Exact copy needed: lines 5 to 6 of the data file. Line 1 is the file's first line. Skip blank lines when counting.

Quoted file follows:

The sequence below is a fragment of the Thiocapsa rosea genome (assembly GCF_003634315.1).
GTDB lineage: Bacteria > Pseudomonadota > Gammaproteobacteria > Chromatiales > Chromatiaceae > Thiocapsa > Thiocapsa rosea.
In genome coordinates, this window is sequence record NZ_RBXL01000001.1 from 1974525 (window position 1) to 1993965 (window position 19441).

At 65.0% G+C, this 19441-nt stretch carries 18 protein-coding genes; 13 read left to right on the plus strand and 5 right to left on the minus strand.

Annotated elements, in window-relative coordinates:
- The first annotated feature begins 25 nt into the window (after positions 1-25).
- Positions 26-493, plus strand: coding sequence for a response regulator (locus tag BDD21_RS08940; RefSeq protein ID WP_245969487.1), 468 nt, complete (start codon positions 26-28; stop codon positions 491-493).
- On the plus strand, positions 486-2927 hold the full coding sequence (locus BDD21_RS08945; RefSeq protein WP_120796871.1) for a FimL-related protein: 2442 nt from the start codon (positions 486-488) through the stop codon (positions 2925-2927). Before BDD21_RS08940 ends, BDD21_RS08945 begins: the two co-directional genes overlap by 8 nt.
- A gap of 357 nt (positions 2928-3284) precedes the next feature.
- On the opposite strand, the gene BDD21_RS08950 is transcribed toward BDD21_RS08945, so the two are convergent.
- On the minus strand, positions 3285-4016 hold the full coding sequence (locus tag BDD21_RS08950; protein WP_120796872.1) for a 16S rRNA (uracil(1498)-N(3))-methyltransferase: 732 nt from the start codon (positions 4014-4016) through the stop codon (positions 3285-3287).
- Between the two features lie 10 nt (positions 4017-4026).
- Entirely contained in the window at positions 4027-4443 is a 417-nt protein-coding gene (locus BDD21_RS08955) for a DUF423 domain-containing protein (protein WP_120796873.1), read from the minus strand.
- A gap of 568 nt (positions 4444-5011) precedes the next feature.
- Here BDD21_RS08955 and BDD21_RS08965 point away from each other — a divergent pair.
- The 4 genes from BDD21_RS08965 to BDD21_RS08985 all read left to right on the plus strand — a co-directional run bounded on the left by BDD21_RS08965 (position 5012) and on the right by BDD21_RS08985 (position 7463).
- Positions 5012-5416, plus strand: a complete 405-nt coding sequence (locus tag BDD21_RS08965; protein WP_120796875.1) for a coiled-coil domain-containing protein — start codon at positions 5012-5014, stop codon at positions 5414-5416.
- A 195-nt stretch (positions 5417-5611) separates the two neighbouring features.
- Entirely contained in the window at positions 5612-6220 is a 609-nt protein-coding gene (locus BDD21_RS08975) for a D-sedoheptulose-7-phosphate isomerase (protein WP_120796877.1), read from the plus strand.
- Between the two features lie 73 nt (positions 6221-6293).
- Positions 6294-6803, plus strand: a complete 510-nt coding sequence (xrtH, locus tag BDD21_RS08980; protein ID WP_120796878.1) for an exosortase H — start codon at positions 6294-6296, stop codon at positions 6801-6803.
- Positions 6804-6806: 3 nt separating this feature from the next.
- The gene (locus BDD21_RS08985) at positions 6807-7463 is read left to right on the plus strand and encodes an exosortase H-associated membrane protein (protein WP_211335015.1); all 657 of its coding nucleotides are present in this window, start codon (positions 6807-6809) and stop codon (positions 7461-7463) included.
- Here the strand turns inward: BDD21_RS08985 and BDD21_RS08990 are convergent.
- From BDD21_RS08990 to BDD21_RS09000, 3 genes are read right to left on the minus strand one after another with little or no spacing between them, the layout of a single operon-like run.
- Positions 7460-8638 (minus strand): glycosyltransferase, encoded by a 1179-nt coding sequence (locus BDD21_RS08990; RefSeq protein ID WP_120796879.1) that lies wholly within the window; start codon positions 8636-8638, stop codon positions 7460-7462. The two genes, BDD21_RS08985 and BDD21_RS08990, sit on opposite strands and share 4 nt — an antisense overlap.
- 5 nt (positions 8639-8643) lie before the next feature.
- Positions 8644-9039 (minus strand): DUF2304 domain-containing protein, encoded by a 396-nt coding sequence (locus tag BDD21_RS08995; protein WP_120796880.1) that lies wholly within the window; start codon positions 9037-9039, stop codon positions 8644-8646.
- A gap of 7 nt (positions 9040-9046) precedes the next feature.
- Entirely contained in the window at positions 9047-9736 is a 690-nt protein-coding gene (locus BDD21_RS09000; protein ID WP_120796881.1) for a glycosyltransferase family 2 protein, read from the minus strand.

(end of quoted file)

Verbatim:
Annotated elements, in window-relative coordinates:
- The first annotated feature begins 25 nt into the window (after positions 1-25).